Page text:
Vail Daily column: No joke: State legislative issues impact our community
Colorado’s economy is on quite the roll. A quick review of AdvanceColorado.com, the state’s economic development website, shows high rankings for Colorado’s workforce (best state for labor supply, Forbes; highest number of people with bachelor’s degrees, U.S. Census Bureau), our business environment (4 of the top 10 cities for tech startups, Entrepreneur; top state for high-tech share of all businesses, U.S. Chamber of Commerce) and of course, the advantages of our lifestyle.
USA Today notes that Colorado’s business climate is among the best in the country, largely due to a strong labor market and an especially strong and progressive technology sector. These features are interwoven, as a highly educated workforce is essential for innovation. Nearly 38 percent of adults in Colorado have at least a bachelor’s degree, the second highest rate nationwide, and 14 percent of adults have completed a graduate or professional degree, a higher percentage than in all but a handful of states. The state’s population is projected to grow by 13.4 percent from 2010 through 2020 compared to an estimated national growth rate of 7.1 percent, which also contributes to a strong labor market. Nearly 22 percent of all jobs in Colorado were STEM positions, the seventh-highest proportion in the country.
The impact of legislation
A strong business environment is vital to the state and to our community, because as noted by 24/7 Wall Street, and according to Elise Gould, senior economist with nonprofit think tank the Economic Policy Institute, “most people move because of jobs.” Indeed, for many families on the move, the prospect of obtaining a job is often the most important — if not the only — consideration.
Maintaining a strong business environment is a challenge in Colorado as our state constitution is easily changed through the initiative process.
A few examples of recent legislation that our business community should be aware of:
The House recently passed HB-1275. It empowers the Colorado Department of Revenue to blacklist countries that it alleges are tax havens. Colorado corporations with subsidiaries or affiliates operating in these countries would then have to prove to the Department of Revenue that their operations are legitimate business activities and not attempts to shelter income from the Colorado corporate income tax. This legislation makes Colorado’s tax climate appear punitive and would put us at a disadvantage relative to other states.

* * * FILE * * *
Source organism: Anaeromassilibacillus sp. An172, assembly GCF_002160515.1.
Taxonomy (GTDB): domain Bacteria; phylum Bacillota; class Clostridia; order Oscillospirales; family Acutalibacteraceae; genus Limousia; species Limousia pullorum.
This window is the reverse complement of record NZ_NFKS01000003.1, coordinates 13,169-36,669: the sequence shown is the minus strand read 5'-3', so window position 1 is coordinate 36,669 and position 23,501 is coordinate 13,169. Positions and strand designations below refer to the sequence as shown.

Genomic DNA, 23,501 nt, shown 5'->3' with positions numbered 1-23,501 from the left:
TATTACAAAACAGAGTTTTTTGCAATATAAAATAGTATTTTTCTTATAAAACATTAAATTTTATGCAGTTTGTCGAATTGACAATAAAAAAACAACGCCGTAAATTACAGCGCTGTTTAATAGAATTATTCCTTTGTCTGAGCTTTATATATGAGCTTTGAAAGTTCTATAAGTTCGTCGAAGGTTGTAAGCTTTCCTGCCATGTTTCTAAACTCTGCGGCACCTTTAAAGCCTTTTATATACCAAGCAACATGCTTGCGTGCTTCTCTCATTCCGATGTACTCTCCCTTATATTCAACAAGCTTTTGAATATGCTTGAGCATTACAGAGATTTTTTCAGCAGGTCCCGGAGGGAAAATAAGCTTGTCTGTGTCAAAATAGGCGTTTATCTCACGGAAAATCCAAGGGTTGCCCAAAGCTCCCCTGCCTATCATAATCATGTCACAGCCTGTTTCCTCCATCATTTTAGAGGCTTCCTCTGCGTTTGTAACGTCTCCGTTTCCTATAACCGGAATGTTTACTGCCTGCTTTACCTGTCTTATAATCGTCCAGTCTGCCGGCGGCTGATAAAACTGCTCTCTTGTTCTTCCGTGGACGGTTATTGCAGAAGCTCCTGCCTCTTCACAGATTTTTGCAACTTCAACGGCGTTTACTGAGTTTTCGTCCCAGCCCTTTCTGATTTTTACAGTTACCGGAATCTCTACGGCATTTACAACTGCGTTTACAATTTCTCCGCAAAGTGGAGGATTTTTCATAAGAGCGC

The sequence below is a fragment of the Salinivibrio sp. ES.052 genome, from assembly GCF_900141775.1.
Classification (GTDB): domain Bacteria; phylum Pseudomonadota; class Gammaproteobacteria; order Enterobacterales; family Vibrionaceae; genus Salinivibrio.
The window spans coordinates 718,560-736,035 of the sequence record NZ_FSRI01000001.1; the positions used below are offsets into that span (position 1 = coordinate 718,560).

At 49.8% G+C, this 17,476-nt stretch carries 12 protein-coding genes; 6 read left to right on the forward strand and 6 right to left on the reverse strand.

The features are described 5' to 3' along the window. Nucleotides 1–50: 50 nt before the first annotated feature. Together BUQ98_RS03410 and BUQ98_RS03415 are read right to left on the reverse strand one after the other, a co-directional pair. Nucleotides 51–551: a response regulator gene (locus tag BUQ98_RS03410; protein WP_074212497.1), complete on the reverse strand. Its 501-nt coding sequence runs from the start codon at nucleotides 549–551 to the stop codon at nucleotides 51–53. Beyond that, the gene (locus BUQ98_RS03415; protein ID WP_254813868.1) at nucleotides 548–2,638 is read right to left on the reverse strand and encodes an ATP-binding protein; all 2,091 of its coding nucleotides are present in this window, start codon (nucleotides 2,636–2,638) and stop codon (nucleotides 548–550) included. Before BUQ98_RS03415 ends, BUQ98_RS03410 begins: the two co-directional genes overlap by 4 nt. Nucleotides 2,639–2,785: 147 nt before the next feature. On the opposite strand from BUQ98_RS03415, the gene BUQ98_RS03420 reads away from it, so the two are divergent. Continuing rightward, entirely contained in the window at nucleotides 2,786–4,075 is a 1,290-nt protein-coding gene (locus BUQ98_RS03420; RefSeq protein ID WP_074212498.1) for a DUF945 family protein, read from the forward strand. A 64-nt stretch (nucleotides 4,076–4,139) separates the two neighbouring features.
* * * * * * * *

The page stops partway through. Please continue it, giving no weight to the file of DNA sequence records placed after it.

No joke: House Bill 1275 will not make Colorado a better place to do business, which will cost us jobs and continued economic growth. Fortunately, this bill is likely to be killed in committee in the Senate, but it is an example of legislation that could create a negative business environment and change Colorado’s positive business environment and economic growth.
Workforce development is key to continued economic growth. The following are four bills of a workforce package that aim to start a pilot program to provide apprenticeship opportunities through high schools to address the business community’s growing talent demands.
HB16-1287: This bill requires the department of labor to conduct a study of what laws and regulations may impact the ability of employers to offer apprenticeship opportunities.
HB16-1288: This bill creates a matching grant program, funded up to $500,000 a year for three years, for trade associations or other nonprofits to develop generally accepted industry-specific competencies for apprenticeship programs.
HB16-1289: This bill creates a pilot program to provide an incentive of $1,000, funded at $1 million per year, to high schools for each student who completes an industry certificate, internship or pre-apprentice program in high-demand industries.
HB16-1301: This bill provides qualified employers with state income tax credits for retaining pre-apprentices (up to $2,500) and apprentices (up to $5,000), for a total of $1 million a year.
No joke: These workforce bills will help improve the connection between our school systems and the business community.
Vail Valley Partnership will continue to report to the local community and our members on issues of importance. We are especially focused on issues related to workforce (affordable) housing, transit (air and road), workforce development and rural broadband. Learn more about our efforts at http://www.VailValleyPartnership.com
Chris Romer is president and CEO of the Vail Valley Partnership.
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